Lethal Imagination

Overview

By any standard, the United States is the most violent nation in the industrialized world. To find comparable levels of interpersonal violence, one must look to nations in the midst of civil war.

Most observers of modern American violence do not consider the historical roots of current levels of violence, preferring to criticize American liberalism, permissive child-rearing practices, and excessive greed and individualism as the sources of the ...

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Overview

By any standard, the United States is the most violent nation in the industrialized world. To find comparable levels of interpersonal violence, one must look to nations in the midst of civil war.

Most observers of modern American violence do not consider the historical roots of current levels of violence, preferring to criticize American liberalism, permissive child-rearing practices, and excessive greed and individualism as the sources of the problem.

This collection of original essays examines the role of violence in America's past, exploring its history and development, from slave patrols in the Colonial South to gun ownership in the twentieth century.

Contributors examine both individual acts, such as domestic violence, murder, dueling, frontier vigilantism, and rape, and group and state-led acts such as lynchings, slave uprisings, rifle clubs, legal sanctions of heterosexual aggression, and invasive medical experiments on women's bodies.

Contributors include Jeff Adler, Bruce Baird, Robert Dykstra, Lee Chambers-Schiller, Philip J. Cook, Laura Edwards, Uche Egemonye, Nicole Etcheson, Evan Haefeli, Sally Hadden, Paula Hinton, Arthur L. Kellermann, Laura McCall, Kate Nickerson, Mary Odem, Craig Pascoe, John C. Pettegrew, Junius P. Rodriguez, and Andrea Tone, Christopher Waldrep.

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Product Details

  • ISBN-13: 9780814712962
  • Publisher: New York University Press
  • Publication date: 9/1/2000
  • Pages: 392
  • Product dimensions: 0.94 (w) x 10.00 (h) x 7.00 (d)

Meet the Author

Michael A. Bellesiles is the founding director of Emory University's interdisciplinary Violence Studies Program, and author of Revolutionary Outlaws.

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Table of Contents

Introduction 1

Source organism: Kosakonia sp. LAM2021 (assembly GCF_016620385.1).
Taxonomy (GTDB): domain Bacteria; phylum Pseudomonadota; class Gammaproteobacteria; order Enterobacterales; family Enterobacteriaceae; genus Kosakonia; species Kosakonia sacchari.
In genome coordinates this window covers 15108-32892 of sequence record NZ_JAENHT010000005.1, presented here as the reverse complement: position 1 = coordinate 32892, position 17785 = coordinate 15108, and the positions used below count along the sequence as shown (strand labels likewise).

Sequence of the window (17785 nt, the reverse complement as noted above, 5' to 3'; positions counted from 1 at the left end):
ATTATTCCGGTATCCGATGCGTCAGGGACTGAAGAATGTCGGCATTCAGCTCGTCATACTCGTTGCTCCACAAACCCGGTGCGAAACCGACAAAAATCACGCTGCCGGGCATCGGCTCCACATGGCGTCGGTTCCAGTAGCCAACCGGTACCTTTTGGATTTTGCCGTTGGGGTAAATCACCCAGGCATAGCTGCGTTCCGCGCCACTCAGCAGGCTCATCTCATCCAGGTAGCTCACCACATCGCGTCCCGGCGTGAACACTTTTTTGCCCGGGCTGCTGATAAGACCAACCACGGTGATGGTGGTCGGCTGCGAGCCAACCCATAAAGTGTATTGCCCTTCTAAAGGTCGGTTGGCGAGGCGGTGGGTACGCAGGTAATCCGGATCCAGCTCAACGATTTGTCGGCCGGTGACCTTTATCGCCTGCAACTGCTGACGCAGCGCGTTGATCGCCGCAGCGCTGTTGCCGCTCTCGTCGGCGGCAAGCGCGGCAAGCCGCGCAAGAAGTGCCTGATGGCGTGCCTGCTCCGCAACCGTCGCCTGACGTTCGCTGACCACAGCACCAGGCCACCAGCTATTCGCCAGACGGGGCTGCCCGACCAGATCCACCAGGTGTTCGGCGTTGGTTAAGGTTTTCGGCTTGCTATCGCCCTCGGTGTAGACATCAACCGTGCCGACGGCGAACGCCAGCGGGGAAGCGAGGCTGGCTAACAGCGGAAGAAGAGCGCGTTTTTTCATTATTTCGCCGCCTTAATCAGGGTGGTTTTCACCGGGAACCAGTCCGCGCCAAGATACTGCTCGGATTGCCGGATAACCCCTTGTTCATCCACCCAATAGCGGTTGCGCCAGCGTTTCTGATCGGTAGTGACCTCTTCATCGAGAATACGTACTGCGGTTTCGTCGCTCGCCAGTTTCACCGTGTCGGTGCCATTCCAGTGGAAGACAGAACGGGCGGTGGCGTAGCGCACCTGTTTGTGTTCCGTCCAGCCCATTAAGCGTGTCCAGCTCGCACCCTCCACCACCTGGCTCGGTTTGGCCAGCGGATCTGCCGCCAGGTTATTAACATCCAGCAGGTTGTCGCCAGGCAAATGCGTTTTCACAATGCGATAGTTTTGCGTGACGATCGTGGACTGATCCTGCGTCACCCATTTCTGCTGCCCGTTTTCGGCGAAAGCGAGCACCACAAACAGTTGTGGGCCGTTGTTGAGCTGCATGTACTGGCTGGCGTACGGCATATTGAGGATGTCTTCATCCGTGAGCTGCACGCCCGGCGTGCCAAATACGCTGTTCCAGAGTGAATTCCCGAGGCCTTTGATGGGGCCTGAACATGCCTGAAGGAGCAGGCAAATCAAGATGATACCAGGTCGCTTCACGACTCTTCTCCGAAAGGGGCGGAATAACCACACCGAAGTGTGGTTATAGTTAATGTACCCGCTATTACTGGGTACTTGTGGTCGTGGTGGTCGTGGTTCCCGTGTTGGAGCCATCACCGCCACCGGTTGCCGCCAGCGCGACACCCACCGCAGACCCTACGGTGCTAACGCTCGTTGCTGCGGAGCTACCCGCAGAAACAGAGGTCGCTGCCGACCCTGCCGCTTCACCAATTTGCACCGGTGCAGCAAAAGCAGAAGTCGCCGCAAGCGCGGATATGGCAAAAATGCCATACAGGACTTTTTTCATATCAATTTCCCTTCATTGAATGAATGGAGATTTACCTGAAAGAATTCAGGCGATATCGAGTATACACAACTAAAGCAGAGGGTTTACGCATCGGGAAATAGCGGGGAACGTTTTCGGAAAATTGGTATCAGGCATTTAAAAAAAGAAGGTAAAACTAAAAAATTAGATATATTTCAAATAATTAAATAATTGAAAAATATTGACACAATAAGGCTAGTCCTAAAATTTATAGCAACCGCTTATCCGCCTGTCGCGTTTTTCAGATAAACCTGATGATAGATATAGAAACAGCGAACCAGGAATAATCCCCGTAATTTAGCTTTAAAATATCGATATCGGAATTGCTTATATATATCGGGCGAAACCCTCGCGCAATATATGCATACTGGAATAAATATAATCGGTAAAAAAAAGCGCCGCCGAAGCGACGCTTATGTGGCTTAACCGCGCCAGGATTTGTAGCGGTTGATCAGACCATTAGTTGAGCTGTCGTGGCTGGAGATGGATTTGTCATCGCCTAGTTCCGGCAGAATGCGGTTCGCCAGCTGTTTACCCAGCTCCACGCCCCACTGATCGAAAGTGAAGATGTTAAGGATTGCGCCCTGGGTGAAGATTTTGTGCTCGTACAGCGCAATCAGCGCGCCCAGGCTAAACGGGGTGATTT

1 Kieft's War and the Cultures of Violence in Colonial America 17
2 "Shee Would Bump His Mouldy Britch": Authority, Masculinity, and the Harried Husbands of New Haven Colony, 1638-1670 43
3 Colonial and Revolutionary Era Slave Patrols of Virginia 69
4 The Social Origins of Dueling in Virginia 87
5 Women and Domestic Violence in Nineteenth-Century North Carolina 115
6 Complicity and Deceit: Lewis Cheney's Plot and Its Bloody Consequences 139
7 Good Men and Notorious Rogues: Vigilantism in Massac County, Illinois, 1846-1850 149
8 Armed and "More or Less Dangerous": Women and Violence in American Frontier Literature, 1820-1860 171
9 Seduced, Betrayed, and Revenged: The Murder Trial of Mary Harris 185
10 To Live and Die in Dodge City: Body Counts, Law and Order, and the Case of Kansas v. Gill 211
11 Word and Deed: The Language of Lynching, 1820-1953 229
12 "The Deftness of Her Sex": Innocence, Guilt, and Gender in the Trial of Lizzie Borden 261
13 Treat Her Like a Lady: Judicial Paternalism and the Justification for Assaults against Black Women, 1865-1910 283
14 "The Negro Would Be More Than an Angel to Withstand Such Treatment": African-American Homicide in Chicago, 1875-1910 295
15 Homosociality and the Legal Sanction of Male Heterosexual Aggression in the Early Twentieth Century 317
16 "The Unspeakable Mrs. Gunness": The Deviant Woman in Early-Twentieth-Century America 327
17 Cultural Representations and Social Contexts of Rape in the Early Twentieth Century 353
18 Violence by Design: Contraceptive Technology and the Invasion of the Female Body 373
19 The Monroe Rifle Club: Finding Justice in an "Ungodly and Social Jungle Called Dixie" 393
20 Armed and Dangerous: Guns in American Homes 425
Contributors 441
Index 445
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Sort by: Showing 1 Customer Reviews
  • Posted November 29, 2008

    Questionable accuracy?

    Readers should be aware that Michael A. Bellesiles' previous book "Arming America: The Origins Of A National Gun Culture" has been thoroughly discredited because of faulty research based on non-existent made-up "facts". In fact, Bellesiles lost his position at Emory University because his book was essentially a work of fiction to represent his extreme anti-gun views. Read his other books if you want but at least be aware of his history of false information in the above mentioned book.

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